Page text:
Why the M2 Growth Spurt?

Quantitative Easing (both I and II) has caused the monetary base—the sum of currency and bank reserves—to explode in the past three years, but has not resulted in similarly large increases in the growth of broader measures of the money supply such as M2. Instead banks have largely held the extra money that the Fed created in order to finance its purchases of longer term Treasuries and mortgage backed securities. You can see this in the following time-series chart. As the monetary base (right scale) increased sharply, the ratio of M2 to the monetary base—the M2 multiplier (left scale)—has moved in the opposite direction in complete lock-step fashion. Thus changes in the multiplier have offset increases in the monetary base.

But if you look closely at the lower right of the graph, you can see that this pattern may have shifted recently as the M2 multiplier increased. In fact, over the past couple of months, M2 growth has spurted, as you can see in the next chart showing monthly M2 averages through July.

It’s important to find out why. Is quantitative easing finally leading to a rapid increase in the supply of the broader money aggregates? If so, the Fed will need to be concerned about the ultimate effect on inflation, and perhaps start reducing the size of its balance sheet (and thus the monetary base) sooner than it would otherwise. Or is the increase due to a sudden rise in the demand for M2, which, with the elevated level of the monetary base, would not require additional adjustments. It’s probably too early to tell for sure, but the Fed’s weekly Money Stock Measures, released each Thursday afternoon, will be important to monitor in the weeks ahead.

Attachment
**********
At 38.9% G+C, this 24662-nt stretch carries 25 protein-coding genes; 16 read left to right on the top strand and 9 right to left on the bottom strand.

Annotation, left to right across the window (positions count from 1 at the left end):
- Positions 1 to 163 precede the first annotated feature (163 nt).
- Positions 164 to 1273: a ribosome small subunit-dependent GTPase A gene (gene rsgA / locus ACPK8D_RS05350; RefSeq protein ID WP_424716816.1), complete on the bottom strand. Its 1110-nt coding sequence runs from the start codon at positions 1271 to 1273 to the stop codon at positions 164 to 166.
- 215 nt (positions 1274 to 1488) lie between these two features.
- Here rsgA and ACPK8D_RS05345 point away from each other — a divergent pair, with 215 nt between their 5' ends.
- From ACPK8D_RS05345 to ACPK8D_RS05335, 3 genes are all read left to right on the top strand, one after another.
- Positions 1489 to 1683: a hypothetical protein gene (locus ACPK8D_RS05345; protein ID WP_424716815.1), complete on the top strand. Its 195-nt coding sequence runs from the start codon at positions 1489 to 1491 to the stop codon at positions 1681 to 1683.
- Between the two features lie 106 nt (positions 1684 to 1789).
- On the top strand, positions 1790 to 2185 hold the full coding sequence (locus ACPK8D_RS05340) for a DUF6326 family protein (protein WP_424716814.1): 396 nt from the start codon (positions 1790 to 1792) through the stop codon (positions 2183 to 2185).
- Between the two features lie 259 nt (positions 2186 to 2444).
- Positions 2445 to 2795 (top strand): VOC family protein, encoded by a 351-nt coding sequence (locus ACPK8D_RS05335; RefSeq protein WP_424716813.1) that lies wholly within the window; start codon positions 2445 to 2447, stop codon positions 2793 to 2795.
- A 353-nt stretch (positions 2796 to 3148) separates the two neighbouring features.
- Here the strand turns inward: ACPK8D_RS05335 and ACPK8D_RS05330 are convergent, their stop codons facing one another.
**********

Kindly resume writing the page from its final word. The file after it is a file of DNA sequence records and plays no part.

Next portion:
The next chart shows the weekly data on M2 through August 8, which were released last Thursday afternoon. Based on a scan through the release, it looks to me like demand deposits and savings deposits at banks are the two components of M2 that are most responsible for the recent increase in M2. I have plotted the sum of those two items below M2 in the chart to demonstrate this (note the dual scale with M2 on the right and the sum on the left). Other components of M2 such as currency, small denomination time deposits, and other checkable deposits have not increased in this way.

What’s the reason for the sharp increase in demand deposits and savings deposits at banks? Perhaps the collapse of interest rates on Treasuries and the risk that Treasury prices could fall from these high levels have made such deposits more attractive, recalling the phrase of Keynes that the bond bulls “join the bear brigade.” The newly announced policy at Bank of New York Mellon that large depositors will have to pay to lodge their funds is consistent with this story. If so, we are seeing a shift in the demand for money. But stay tuned.

About John B. Taylor 117 Articles

Affiliation: Stanford University